“A pizza topping is not a pizza and hence should be classified differently and levied a higher 18% goods and services tax (GST), the Haryana appellate authority for advance ruling (AAAR) has ruled. This could complicate taxation for several pizza brands, especially when the pizzas are sold within a hotel or restaurant, said tax experts.

GST rates on pizzas differ on the basis of how they are prepared and sold. A pizza sold and eaten within a restaurant attracts 5% GST, the pizza base bought separately attracts 12% while a pizza delivered at home attracts 18% GST.

The AAAR ruled on March 10 that pizza topping should face 18% GST as its preparation method is different from that of a pizza. It considered all the ingredients used in a topping and concluded that while a pizza topping is sold as a "cheese topping" it's not really cheese and hence should attract higher taxes.

The authority ruled that pizza topping contains "vegetable fat" as a substantial portion, being 22% of the ingredients, and hence, it does not qualify to be categorised as 'processed cheese' or a type of cheese. Pizza topping would merit classification as 'food preparation', it said.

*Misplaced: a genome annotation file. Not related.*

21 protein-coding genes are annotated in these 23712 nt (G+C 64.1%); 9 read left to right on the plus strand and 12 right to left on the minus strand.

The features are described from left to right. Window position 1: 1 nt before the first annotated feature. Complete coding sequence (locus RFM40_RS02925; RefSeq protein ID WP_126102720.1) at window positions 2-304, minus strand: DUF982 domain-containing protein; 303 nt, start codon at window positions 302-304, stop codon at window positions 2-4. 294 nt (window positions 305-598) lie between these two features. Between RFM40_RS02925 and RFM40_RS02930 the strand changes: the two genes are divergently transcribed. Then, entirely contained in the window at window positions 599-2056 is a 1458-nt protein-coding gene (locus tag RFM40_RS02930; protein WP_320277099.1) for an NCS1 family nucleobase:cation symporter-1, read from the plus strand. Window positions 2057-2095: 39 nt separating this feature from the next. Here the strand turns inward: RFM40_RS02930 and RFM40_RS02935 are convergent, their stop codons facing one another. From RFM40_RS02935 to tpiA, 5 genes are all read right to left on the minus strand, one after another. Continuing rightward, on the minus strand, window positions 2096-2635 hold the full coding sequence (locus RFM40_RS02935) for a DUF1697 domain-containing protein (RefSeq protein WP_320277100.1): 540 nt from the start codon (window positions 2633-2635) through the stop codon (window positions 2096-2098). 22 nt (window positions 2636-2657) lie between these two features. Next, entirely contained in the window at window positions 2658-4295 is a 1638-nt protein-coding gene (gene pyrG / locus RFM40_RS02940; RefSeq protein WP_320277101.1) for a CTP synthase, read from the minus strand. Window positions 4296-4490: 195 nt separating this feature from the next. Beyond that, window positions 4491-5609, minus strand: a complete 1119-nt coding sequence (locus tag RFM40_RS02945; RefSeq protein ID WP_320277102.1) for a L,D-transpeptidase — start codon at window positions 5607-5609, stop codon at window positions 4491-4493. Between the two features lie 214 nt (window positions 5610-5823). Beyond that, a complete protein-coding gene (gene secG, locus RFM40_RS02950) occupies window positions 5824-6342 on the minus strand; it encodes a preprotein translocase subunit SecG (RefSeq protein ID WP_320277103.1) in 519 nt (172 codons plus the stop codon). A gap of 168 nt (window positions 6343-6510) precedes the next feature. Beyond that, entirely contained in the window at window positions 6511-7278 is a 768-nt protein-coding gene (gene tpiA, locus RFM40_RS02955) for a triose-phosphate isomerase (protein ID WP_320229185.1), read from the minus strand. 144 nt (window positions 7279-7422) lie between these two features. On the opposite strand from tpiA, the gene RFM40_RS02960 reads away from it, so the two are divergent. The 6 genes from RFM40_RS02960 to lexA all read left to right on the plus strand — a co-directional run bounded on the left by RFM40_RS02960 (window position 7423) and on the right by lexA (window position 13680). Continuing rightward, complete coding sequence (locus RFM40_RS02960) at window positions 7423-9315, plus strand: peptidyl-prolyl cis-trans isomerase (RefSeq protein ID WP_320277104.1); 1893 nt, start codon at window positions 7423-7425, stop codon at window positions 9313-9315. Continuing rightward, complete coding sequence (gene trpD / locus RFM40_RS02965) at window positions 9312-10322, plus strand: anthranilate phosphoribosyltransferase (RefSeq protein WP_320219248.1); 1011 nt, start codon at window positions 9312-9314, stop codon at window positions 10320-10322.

Tax experts said GST rates could depend on three tests - common parlance test, end use test or ingredients test - and that often tax rates could differ how a product is categorised. Cheese, for example, is taxed at a lower rate if it is called "fat" or processed food preparation.”

This is the kind of clarity I always wanted in life.

The unintended benefits of GST through the AAAR clarifications on food items have been tremendous. Those who ask ‘show me an example of a good public policy’, should take note of this.

PS: Check out how the inverted duty structure of GST creates professional refund cheaters in edition #50.

India Policy Watch: The Kashmir Files

Insights on burning policy issues in India


There’s a new film in town. The Kashmir Files (TKF). It is so good that even the super busy PM has recommended it. Ministers have tweeted about it in glowing terms. State governments have given their staff a holiday to watch it. I have seen news anchors comparing it favourably with Schindler’s List. I guess a new wave of cinema is upon us. What a time to be alive. Let me admit I haven’t watched it yet, the philistine that I am. So, I cannot say much about the merits of the film. Not that it has made much of a difference to the prospects of the film. The film is a huge commercial success without my patronage. And that merits a discussion.